Love it when I get to these letters where I have several awesome farms to celebrate on the given day! That’s the case with the letter S in the farm a to z so I won’t waste time getting started!
Brandon & Krista Stauffer run Stauffer Dairy in Eastern Washington. Milk from the Stauffer’s farm is also made into cottage cheese, powdered milk, sour cream, etc. You can read about what is happening with them and their family on Krista’s blog The Farmer’s Wifee.
What makes our farming unique is that we are a first generation dairy farm. Our farm was established in 2009. I met my husband shortly after he moved to my hometown to start his farm. I married into this crazy farm life & wouldn’t change a thing about it. The best part of farming is the life it provides for our children as well as being able to work side by side with each other.
Connect with Krista on Social Media:
- Blog The Farmer’s Wifee
- Stauffer Dairy on Facebook
- The Farmers Wifee on Instagram:
- Twiter: @TheFarmersWifee
- Pinterest: @FarmersWifee
Scott Farms / The Farmer’s Life
I recently had a chance to visit Scott Farms in Monticello, Indiana catching up with Brian Scott, his dad John and granddad Robert. The family grows corn, soybeans, popcorn, and wheat. If you are a tech kind of person, you’ll enjoy seeing some of the photos and videos Brian captures with his UAV.
When asked about his corn, Brian writes:
Our farm is unique because we grow popcorn! Less than one percent of farmers raise popcorn commercially on about one percent of the US corn acres.
The best thing about farming is the joy of having your job be your lifestyle. People often ask me if making a living largely off things I can’t control like grain markets and weather is stressful. To me it’s not. I worked off the farm in town for about six years after college. That was a job I had, but didn’t have great passion for. Farmer isn’t my job title. Farmer defines not just what I do but who I am.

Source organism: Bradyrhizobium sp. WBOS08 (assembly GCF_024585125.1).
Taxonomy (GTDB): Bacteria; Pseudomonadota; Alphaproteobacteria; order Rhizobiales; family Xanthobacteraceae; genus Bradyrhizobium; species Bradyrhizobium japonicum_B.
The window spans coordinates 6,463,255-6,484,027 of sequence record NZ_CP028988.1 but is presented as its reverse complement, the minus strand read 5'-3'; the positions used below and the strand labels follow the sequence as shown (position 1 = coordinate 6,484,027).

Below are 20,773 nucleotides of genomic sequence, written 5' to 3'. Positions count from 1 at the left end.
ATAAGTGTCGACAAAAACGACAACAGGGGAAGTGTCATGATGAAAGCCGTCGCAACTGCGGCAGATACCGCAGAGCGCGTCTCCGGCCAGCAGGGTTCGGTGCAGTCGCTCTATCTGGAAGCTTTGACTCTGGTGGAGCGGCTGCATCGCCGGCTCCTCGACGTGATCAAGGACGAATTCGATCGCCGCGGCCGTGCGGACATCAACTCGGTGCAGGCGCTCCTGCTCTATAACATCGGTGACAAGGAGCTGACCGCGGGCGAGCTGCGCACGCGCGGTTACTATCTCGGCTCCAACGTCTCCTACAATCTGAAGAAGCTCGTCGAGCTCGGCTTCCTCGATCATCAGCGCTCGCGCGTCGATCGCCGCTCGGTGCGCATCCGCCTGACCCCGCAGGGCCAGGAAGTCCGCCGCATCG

- The Farmer’s Life on Facebook
- @TheFarmersLife on Twitter
- TheFarmersLife on Instagram
- TheFarmersLife on Pinterest
- Brian Scott on Google+
- Brian Scott on LinkedIn
- Brian Scott on Quora
Jan Hoadley and her family have a farm in northern Alabama called Slow Money Farm. The small scale operation grows rabbit, chicken, herbs, veggies as well as some ducks, turkeys, and geese.
What’s one thing that makes your farm unique?
Unique in many ways – micro-scale growing frustratingly slow sometimes, but expanding every year. Biggest issue is finances but little by little it’ll get there. Unique in the looks of heritage/heirloom animals and varieties that are different from commercial large scale farms.
Also different in not that many people raise rabbits for meat – some larger scale and many small scale exist, but it’s a lean meat that is often overlooked on American plates. We sell direct to consumer, so folks can see as much or as little as they want in how it’s grown and how it gets to them.
How did you get into agriculture?
I grew up on a family farm in Illinois. My dad modeled much in conservation, thinking outside the box, looking for new ways to do things or use things. Was one of the first to begin raising Charolais (a breed of cattle) in our area, selling bulls in the Midwest. Being different, then, isn’t a bad thing. Both 4-H and FFA were key as a youth, and agriculture classes as part of a horse science technology degree at Black Hawk East community college followed. Since then I haven’t strayed far from agriculture. Sometimes it was working on a dairy, sometimes raising sheep or goats, sometimes writing about agriculture. Currently SlowMoneyFarm was started where we were with what we have…that was experience but not much money. It’s still small but much larger than 6 years ago.
Find Jan/SlowMoneyFarm Online:
We are at the 75 percent mark as we go through the alphabet highlighting farmers/farms who’s name starts with a specific letter. If you have missed previous posts, you can see others in the Farms, Farmers and Farm Blogs A to Z series here. The series has taken us to various parts of the US and have featured so many different crops! Tomorrow is T day…. what do you think it will bring?